Wednesday, July 9, 2008

New Look for the Library Catalog

We've previously reported on SearchTRLN, the mega-catalog of the Triangle Research Libraries Network (Duke, NC Central, NC State, and UNC-Chapel Hill) which allows you to see at a glance which area library owns an item and even to submit interlibrary loan requests directly from the search screen. As we mentioned in March, phase two of this project included the development of a customized local version of the SearchTRLN interface for the Duke community. The new catalog launches today, and will soon be the default view from the Duke University Libraries homepage (but not yet the Law Library homepage-- more on that in a moment).

The new catalog interface includes many features and functions:
  • single-click search refinement (limit your results by library, format, and more)
  • book cover image displays (where available)
  • the ability to save searches as persistent bookmarks
  • the ability to save/view searches as dynamically updated RSS feeds
However, as an unintended consequence of the Law School renovation's book storage, the new catalog interface also displays nearly all books from the Law Library and Law Library Annex collections as "Unavailable". While many Law Library materials are still in inaccessible storage during this last month of the renovation, the Annex remains stocked with thousands of titles available for checkout.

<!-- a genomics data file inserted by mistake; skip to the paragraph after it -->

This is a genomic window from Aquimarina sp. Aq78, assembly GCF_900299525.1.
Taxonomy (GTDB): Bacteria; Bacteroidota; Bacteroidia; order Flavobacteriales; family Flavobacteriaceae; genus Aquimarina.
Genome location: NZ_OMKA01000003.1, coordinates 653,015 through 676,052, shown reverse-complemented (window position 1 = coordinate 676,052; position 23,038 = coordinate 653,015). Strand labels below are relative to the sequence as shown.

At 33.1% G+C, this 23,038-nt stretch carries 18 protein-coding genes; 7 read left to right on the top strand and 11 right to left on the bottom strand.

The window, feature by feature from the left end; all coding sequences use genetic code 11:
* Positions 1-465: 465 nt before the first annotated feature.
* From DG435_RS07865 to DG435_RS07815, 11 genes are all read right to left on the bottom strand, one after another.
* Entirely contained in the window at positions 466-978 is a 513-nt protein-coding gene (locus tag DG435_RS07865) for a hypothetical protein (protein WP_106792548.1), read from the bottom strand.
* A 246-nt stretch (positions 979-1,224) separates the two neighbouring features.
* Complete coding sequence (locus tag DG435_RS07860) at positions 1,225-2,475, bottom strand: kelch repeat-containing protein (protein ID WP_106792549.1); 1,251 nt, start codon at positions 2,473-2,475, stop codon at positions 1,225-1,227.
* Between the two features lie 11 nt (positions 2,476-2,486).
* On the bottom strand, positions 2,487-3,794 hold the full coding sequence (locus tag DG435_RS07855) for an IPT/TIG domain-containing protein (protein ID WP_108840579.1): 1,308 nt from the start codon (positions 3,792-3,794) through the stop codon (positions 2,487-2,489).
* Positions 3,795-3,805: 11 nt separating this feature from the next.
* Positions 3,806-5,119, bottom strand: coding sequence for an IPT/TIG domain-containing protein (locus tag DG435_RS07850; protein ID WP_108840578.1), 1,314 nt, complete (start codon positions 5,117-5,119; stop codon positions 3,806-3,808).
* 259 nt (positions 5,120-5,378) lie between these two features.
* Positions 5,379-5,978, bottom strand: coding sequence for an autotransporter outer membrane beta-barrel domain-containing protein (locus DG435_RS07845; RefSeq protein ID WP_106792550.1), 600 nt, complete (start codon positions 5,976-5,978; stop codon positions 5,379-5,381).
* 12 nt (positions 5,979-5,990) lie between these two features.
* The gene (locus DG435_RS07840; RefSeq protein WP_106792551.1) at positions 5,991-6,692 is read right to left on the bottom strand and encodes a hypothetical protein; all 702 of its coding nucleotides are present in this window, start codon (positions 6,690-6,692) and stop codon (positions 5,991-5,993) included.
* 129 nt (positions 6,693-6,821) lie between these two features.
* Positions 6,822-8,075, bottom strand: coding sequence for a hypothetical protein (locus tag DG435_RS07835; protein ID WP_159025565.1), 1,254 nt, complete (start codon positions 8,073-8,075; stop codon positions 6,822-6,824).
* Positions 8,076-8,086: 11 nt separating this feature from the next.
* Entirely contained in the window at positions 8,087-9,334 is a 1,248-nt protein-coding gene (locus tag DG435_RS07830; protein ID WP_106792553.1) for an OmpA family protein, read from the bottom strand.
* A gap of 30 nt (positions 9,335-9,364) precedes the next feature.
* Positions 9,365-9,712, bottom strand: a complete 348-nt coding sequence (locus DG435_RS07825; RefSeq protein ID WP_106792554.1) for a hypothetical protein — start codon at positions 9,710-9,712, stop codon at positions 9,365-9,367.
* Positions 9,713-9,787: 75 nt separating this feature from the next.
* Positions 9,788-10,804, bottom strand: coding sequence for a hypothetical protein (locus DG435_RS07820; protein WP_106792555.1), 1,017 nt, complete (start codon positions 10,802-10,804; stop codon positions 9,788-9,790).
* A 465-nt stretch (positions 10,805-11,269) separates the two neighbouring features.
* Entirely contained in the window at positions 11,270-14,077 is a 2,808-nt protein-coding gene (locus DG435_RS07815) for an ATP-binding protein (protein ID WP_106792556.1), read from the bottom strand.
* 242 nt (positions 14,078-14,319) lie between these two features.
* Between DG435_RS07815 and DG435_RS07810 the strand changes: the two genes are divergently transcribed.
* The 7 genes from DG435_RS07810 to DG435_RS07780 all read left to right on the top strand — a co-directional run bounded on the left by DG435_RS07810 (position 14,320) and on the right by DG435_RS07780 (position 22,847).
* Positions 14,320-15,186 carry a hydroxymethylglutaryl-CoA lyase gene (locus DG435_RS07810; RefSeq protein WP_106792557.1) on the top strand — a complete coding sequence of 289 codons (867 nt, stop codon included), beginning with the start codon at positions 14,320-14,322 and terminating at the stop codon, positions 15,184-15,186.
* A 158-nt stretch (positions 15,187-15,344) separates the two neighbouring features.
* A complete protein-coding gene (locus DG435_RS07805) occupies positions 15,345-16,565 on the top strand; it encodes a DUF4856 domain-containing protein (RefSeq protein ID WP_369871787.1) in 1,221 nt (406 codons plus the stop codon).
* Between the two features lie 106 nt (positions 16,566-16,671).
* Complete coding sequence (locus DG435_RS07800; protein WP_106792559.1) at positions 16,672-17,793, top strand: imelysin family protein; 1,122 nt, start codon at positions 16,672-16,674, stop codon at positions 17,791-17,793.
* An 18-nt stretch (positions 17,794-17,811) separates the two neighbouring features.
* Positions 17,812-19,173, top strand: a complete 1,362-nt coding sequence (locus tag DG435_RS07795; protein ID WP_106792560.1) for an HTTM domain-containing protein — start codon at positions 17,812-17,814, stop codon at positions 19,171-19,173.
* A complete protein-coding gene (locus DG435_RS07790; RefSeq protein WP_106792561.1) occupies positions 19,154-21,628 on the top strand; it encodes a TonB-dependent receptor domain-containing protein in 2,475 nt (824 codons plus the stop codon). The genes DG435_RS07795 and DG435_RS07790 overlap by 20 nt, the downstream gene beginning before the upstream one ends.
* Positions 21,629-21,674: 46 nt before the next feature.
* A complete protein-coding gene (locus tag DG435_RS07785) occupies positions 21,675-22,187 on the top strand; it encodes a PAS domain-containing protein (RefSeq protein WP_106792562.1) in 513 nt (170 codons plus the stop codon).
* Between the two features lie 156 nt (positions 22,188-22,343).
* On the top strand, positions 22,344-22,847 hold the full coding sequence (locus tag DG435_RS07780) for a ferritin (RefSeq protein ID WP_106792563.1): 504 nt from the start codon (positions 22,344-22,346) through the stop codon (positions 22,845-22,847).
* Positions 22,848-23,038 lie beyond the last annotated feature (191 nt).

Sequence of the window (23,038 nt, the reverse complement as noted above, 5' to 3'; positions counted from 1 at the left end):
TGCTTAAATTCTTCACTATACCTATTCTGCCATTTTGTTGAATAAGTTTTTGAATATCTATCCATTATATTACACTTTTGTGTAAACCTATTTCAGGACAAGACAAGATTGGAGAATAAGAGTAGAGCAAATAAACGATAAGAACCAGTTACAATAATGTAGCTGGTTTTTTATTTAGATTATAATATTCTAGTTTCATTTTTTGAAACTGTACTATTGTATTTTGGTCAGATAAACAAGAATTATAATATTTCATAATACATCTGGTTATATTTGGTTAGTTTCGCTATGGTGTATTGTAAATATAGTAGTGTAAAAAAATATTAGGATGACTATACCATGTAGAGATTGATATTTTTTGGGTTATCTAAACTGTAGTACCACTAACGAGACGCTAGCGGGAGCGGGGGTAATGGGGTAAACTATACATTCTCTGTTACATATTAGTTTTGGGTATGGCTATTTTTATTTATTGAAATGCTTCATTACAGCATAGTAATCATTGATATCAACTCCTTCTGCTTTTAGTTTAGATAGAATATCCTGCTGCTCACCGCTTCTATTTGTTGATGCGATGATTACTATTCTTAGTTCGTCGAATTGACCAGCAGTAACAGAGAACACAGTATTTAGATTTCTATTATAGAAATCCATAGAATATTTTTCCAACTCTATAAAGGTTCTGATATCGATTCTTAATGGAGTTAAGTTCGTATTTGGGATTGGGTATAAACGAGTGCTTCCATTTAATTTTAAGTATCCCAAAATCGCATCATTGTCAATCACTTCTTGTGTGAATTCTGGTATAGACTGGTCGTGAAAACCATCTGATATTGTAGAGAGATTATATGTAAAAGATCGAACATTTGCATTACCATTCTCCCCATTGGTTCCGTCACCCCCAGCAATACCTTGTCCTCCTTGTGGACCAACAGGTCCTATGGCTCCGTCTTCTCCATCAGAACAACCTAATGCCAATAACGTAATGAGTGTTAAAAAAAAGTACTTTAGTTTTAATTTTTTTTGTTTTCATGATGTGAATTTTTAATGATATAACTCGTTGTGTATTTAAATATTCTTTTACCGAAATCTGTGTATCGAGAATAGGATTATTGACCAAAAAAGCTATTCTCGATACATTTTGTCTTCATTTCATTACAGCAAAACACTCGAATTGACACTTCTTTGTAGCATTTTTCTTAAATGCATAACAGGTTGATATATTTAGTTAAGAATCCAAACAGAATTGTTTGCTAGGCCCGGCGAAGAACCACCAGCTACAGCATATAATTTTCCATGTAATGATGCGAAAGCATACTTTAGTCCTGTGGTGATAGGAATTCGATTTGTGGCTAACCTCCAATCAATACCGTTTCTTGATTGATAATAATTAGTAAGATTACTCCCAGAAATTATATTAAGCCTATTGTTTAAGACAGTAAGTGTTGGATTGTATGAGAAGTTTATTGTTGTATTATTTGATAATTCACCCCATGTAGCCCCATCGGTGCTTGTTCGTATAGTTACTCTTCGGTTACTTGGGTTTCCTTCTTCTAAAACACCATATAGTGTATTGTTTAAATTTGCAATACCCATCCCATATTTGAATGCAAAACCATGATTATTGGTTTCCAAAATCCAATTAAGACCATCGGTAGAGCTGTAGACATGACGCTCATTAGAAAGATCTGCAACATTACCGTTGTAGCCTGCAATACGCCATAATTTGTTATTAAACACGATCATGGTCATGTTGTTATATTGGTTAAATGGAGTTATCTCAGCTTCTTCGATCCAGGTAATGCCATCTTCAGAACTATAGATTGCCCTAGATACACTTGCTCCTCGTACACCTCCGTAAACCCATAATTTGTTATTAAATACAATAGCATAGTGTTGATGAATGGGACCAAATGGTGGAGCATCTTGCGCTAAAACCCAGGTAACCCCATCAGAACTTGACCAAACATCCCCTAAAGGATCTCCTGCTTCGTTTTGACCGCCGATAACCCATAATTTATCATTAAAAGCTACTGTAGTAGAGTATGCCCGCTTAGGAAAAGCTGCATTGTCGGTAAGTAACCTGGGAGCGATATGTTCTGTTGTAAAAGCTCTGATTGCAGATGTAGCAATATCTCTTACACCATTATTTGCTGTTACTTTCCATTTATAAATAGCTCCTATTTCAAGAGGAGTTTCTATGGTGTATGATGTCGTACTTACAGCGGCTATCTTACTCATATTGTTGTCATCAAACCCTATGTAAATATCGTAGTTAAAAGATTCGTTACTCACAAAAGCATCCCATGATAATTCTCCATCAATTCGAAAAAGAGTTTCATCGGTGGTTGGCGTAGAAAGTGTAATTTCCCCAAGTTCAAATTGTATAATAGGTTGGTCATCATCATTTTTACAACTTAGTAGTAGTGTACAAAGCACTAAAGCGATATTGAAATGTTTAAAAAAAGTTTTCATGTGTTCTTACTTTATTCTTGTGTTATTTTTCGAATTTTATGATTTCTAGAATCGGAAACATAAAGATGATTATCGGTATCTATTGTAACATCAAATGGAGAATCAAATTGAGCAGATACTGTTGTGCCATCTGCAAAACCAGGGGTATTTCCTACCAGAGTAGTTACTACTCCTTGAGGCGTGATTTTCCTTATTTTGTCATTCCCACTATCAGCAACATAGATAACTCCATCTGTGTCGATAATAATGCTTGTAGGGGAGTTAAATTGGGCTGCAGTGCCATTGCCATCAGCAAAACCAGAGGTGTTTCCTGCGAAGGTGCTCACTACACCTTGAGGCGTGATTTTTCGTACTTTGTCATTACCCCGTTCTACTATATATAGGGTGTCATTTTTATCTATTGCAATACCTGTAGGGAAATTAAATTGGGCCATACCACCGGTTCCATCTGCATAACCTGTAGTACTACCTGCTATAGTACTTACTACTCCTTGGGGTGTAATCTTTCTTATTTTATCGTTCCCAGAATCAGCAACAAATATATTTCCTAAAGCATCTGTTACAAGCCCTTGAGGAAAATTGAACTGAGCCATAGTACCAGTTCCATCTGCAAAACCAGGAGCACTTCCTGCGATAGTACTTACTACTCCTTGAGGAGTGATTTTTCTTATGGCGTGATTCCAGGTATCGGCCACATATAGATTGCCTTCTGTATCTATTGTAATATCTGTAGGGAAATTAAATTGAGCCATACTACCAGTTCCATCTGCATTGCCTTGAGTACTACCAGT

Please keep in mind this rule of thumb when looking at Law Library materials in the "new" catalog:
  • If the "Locations" line says "Law Library Annex"-- the item should be available on the shelf (unless it is checked out to another borrower, which will be clearly indicated); disregard the "Unavailable" message for Law Library Annex items.
  • If the "Locations" line says just "Law Library"-- the item is most likely in inaccessible storage for the remainder of the renovation (unless it is checked out to another borrower, and is thus subject to a recall or hold request).
Due to this technical issue, the Law Library will continue to link to the "classic" catalog interface for now, and likely until the remainder of the collection returns from storage (which will correct the erroneous display). Note that if you are using the new catalog interface, you may switch to the "classic" catalog at any time using the tabs at the top of the screen.

As always, talk to a Law Library staff member if you are unsure of the status of a particular title in the new catalog. We are happy to help.

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